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Emily Tamberino

VAIL CO — Three years ago Dave Bentley was wrapping up a ski day at Vail when he started having pain in his chest. Healthy and active with no history of medical issues the 65-year-old Cordillera resident assumed it was something he'd eaten for lunch.

“It was a ski-with-the-guys day—strong all-out. We had a late lunch and were halfway down Bear Tree when all of a sudden I started to get a sharp pressing pain high in my chest” Bentley recalls. “There was no throbbing no tingling of the arm. I thought it was some sort of really bad indigestion.”

By the time Bentley reached the bottom of the mountain his pain was so intense it was making him sweat. Luckily his ski buddy worked in the medical field and recognized Bentley's symptoms as a possible heart attack. He was put into an ambulance taken to Vail Valley Medical Center stabilized and transported via helicopter to Denver where cardiologist Dr. Jerry Greenberg was waiting for him.

“Dr. Greenberg was out to meet the helicopter and got me connected to the gurney. He literally jogged into the Cath Lab to get me going. It was that critical” Bentley recalls.

As it turns out Bentley was undergoing a type of heart artery blockage ominously dubbed by medical experts as “The Widow Maker.” Access to a Cardiac Catheterization Lab (Cath Lab) was critical and Dr. Greenberg's expertise and quick response were life-saving. He inserted a stent to unblock the artery and Bentley was able to walk away amazingly unscathed.

Had his friend not recognized the symptoms of a heart attack had he been higher up on the mountain had the weather been worse and caused a delayed helicopter flight had he not arrived at the Denver Cath Lab so quickly ... had any of these pieces played out differently Bentley likely wouldn't be the one telling his story.

“Had any one of those steps gone south I wouldn't have made it” he says. “I'm a lucky guy.”

Heart attacks on the mountain are not uncommon and in winter weather conditions can present a major obstacle in travel. Not every victim's experience ends as happily as Bentley's did.

Fortunately Vail Valley Medical Center is going to great lengths to provide a new service to support heart attack victims and cardiology patients right here in the Valley. A brand new state-of-the-art Cath Lab is scheduled to open in early 2015 and VVMC has brought Dr. Jerry Greenberg and his partner of 30 years Dr. Nelson Prager to Vail. Dr. Greenberg specializes in interventional cardiology and Dr. Prager's specialty areas include electrophysiology heart rhythm disturbances and coronary artery disease. Once open VVMC's new Cath Lab will start to offer services like angiograms stenting angioplasty and catheter ablation in addition to the pacemakers and Implantable Cardioverter Defibrillators (ICDs) already offered.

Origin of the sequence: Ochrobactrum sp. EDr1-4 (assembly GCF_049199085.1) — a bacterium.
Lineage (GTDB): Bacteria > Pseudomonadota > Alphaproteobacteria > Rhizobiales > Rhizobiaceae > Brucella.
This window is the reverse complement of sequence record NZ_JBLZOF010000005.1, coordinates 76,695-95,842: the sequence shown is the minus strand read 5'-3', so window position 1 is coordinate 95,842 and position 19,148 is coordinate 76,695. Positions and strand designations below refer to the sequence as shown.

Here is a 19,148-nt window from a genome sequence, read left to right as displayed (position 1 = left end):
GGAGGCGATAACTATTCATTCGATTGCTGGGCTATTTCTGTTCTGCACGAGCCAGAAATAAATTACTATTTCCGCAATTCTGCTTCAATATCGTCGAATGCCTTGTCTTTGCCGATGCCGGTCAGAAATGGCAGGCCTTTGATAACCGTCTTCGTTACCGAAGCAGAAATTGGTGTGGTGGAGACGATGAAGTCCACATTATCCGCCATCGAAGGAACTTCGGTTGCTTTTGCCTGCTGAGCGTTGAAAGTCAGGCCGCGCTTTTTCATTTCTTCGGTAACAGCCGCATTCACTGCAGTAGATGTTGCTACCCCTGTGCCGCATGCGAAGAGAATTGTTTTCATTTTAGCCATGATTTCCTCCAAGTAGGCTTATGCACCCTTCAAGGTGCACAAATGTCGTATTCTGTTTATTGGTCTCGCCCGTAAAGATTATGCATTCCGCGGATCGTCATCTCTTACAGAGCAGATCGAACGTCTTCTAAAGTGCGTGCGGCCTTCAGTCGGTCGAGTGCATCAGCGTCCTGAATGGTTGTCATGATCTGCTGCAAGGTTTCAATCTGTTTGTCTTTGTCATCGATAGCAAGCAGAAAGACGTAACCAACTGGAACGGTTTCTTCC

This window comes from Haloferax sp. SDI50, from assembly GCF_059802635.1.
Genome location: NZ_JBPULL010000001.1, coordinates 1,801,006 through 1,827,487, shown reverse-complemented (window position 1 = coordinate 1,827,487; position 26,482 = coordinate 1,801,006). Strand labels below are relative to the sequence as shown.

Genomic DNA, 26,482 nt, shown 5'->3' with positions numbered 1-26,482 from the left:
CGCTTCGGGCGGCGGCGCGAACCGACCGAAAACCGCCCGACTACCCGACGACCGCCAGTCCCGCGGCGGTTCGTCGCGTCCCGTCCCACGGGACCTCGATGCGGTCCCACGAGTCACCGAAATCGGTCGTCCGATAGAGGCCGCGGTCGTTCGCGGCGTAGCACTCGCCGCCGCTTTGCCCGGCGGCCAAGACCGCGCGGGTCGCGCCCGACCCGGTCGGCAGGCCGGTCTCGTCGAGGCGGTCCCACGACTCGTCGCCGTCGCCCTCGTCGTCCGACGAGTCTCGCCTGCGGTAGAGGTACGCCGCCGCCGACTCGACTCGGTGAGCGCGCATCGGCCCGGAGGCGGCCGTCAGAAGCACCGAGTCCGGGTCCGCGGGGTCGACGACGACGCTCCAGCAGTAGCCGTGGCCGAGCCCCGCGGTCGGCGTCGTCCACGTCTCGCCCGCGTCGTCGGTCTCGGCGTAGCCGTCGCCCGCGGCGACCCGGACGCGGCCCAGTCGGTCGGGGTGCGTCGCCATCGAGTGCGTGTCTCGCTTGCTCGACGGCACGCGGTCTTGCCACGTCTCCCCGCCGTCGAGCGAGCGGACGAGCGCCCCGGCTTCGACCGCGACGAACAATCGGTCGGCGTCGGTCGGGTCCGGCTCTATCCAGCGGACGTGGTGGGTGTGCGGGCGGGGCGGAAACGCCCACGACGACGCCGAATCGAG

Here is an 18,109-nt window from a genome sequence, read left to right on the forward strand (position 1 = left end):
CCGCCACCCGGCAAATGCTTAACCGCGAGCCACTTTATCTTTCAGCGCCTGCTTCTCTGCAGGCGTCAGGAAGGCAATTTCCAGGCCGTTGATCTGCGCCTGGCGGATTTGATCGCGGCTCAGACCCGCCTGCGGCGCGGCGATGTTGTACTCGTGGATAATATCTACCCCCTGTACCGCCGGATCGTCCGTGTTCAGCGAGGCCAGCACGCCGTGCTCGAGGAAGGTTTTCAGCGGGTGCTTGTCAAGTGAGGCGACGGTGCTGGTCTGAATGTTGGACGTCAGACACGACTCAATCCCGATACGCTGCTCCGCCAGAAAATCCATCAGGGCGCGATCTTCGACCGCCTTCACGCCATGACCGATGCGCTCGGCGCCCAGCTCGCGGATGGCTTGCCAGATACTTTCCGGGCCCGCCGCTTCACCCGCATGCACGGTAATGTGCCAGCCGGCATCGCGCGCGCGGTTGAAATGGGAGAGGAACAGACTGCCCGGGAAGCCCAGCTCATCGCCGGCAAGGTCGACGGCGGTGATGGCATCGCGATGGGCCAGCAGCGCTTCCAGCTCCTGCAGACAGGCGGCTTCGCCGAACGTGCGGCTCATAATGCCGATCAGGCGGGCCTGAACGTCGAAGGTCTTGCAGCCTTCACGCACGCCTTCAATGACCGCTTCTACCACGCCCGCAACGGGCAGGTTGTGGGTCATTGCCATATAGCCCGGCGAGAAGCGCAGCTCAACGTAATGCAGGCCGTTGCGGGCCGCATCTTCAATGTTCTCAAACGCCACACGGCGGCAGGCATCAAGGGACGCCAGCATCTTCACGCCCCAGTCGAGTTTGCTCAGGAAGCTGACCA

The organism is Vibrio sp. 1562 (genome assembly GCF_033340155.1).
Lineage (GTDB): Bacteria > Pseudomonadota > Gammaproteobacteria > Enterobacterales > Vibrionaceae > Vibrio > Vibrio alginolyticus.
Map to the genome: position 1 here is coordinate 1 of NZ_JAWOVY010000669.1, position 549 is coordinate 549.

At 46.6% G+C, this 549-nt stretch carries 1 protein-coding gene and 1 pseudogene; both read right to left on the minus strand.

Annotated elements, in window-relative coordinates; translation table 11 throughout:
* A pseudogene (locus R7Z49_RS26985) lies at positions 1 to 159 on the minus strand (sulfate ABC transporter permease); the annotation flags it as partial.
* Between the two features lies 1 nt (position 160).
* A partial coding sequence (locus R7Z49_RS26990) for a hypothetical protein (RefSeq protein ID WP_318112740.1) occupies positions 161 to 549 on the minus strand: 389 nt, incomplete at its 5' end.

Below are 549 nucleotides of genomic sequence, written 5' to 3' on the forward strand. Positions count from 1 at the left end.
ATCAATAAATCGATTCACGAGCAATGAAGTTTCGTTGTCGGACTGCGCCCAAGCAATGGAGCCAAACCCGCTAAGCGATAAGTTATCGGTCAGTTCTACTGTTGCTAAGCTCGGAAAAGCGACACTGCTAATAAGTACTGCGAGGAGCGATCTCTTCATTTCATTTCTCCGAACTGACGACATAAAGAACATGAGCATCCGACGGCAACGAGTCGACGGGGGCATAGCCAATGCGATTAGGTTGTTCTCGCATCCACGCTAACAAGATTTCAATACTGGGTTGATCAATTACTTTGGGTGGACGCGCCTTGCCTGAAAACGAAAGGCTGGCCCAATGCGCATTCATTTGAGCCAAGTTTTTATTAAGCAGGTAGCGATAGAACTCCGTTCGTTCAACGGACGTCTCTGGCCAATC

“We're really excited about the Cath Lab” Dr. Greenberg says. “Soon when folks come into Vail Valley Medical Center for treatment they're going to be cared for right here. It's not an automatic trip to Denver.”

Ultimately this will lead to more happy endings to life-threatening incidents.

“I think I had about a three-hour survival window” Bentley says. “Transit time to Denver is in the best of circumstances about an hour. Having a Cath Lab in town would have greatly expanded my window of opportunity. Bringing this technology to Vail will be an enormous life saver.”

VVMC's Cath Lab will open in early 2015.

“We are pleased to offer our community and visitors the life-saving technology of a Cath Lab as well as the expert team of our Cardiology Institute” explains VVMC President and CEO Doris Kirchner. “As Vail's aging population requires greater healthcare support and expanded services the hospital is responding to accommodate this need.”

This year's Vail Valley Medical Center Family Dinner Dance on December 28 will raise funds to offset the cost of the Cath Lab. Attendees will bid on silent and live auction items and generous donors will raise their paddles for a special appeal to raise significant dollars for the Lab.

“For 34 years the Family Dinner Dance has funded invaluable technology and programs to enhance medical care in our community” says Kirchner. “Funds raised this year for the Cath Lab will truly save lives.”

For more information visit the VVMC Cardiology Institute or the Cardiac Catheterization Lab.

About Vail Valley Medical Center
From modest beginnings in 1965 VVMC has grown into one of the world's most advanced mountain hospitals providing Olympic-quality sports medicine leading evidence-based research modern cancer care and extensive cardiology services – all top-quality services with exceptional outcomes. An independent nonprofit medical center VVMC keeps hundreds of jobs and resources local better serving our community and visitors. Providing superior health services with compassion and exceptional outcomes VVMC offers expanding services low infection rates free community services and top-rated patient satisfaction scores. For more information please visit